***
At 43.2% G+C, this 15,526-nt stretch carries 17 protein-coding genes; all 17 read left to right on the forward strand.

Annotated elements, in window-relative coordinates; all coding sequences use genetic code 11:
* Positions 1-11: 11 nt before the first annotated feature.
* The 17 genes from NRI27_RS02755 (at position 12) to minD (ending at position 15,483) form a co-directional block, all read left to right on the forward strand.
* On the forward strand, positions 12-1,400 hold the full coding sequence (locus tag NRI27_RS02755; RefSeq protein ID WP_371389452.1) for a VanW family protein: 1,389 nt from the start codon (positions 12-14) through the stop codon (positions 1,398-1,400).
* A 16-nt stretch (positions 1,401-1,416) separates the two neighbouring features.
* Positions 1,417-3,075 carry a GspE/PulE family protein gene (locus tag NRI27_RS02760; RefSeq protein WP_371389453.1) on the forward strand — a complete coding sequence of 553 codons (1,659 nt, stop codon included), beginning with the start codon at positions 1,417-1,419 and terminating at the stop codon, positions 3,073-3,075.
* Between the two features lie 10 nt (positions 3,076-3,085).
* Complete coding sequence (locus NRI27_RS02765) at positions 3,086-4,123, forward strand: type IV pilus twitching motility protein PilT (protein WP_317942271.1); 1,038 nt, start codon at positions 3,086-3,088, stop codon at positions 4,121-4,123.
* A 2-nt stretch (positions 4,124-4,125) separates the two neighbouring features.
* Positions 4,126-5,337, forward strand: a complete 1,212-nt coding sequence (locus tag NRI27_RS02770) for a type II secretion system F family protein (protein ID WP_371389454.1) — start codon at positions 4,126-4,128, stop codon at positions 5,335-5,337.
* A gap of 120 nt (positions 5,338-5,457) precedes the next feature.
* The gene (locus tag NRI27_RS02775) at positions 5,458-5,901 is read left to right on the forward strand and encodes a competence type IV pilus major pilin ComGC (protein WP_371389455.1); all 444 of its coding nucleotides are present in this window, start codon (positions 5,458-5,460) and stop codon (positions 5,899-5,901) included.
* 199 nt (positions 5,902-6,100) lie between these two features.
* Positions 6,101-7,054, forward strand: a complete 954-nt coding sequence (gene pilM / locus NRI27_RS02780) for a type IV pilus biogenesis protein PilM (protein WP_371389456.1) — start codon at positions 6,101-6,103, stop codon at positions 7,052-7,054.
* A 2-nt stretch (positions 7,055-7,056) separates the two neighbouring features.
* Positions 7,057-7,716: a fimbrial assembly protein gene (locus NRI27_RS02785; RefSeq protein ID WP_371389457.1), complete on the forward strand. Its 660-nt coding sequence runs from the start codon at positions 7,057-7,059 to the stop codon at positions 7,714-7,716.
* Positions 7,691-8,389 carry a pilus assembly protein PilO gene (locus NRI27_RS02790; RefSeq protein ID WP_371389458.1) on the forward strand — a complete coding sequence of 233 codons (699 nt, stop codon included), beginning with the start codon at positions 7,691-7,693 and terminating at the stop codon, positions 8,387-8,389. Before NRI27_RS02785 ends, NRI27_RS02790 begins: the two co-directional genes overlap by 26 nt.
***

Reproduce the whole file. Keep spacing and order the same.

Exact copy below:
At 43.2% G+C, this 15,526-nt stretch carries 17 protein-coding genes; all 17 read left to right on the forward strand.

Annotated elements, in window-relative coordinates; all coding sequences use genetic code 11:
* Positions 1-11: 11 nt before the first annotated feature.
* The 17 genes from NRI27_RS02755 (at position 12) to minD (ending at position 15,483) form a co-directional block, all read left to right on the forward strand.
* On the forward strand, positions 12-1,400 hold the full coding sequence (locus tag NRI27_RS02755; RefSeq protein ID WP_371389452.1) for a VanW family protein: 1,389 nt from the start codon (positions 12-14) through the stop codon (positions 1,398-1,400).
* A 16-nt stretch (positions 1,401-1,416) separates the two neighbouring features.
* Positions 1,417-3,075 carry a GspE/PulE family protein gene (locus tag NRI27_RS02760; RefSeq protein WP_371389453.1) on the forward strand — a complete coding sequence of 553 codons (1,659 nt, stop codon included), beginning with the start codon at positions 1,417-1,419 and terminating at the stop codon, positions 3,073-3,075.
* Between the two features lie 10 nt (positions 3,076-3,085).
* Complete coding sequence (locus NRI27_RS02765) at positions 3,086-4,123, forward strand: type IV pilus twitching motility protein PilT (protein WP_317942271.1); 1,038 nt, start codon at positions 3,086-3,088, stop codon at positions 4,121-4,123.
* A 2-nt stretch (positions 4,124-4,125) separates the two neighbouring features.
* Positions 4,126-5,337, forward strand: a complete 1,212-nt coding sequence (locus tag NRI27_RS02770) for a type II secretion system F family protein (protein ID WP_371389454.1) — start codon at positions 4,126-4,128, stop codon at positions 5,335-5,337.
* A gap of 120 nt (positions 5,338-5,457) precedes the next feature.
* The gene (locus tag NRI27_RS02775) at positions 5,458-5,901 is read left to right on the forward strand and encodes a competence type IV pilus major pilin ComGC (protein WP_371389455.1); all 444 of its coding nucleotides are present in this window, start codon (positions 5,458-5,460) and stop codon (positions 5,899-5,901) included.
* 199 nt (positions 5,902-6,100) lie between these two features.
* Positions 6,101-7,054, forward strand: a complete 954-nt coding sequence (gene pilM / locus NRI27_RS02780) for a type IV pilus biogenesis protein PilM (protein WP_371389456.1) — start codon at positions 6,101-6,103, stop codon at positions 7,052-7,054.
* A 2-nt stretch (positions 7,055-7,056) separates the two neighbouring features.
* Positions 7,057-7,716: a fimbrial assembly protein gene (locus NRI27_RS02785; RefSeq protein ID WP_371389457.1), complete on the forward strand. Its 660-nt coding sequence runs from the start codon at positions 7,057-7,059 to the stop codon at positions 7,714-7,716.
* Positions 7,691-8,389 carry a pilus assembly protein PilO gene (locus NRI27_RS02790; RefSeq protein ID WP_371389458.1) on the forward strand — a complete coding sequence of 233 codons (699 nt, stop codon included), beginning with the start codon at positions 7,691-7,693 and terminating at the stop codon, positions 8,387-8,389. Before NRI27_RS02785 ends, NRI27_RS02790 begins: the two co-directional genes overlap by 26 nt.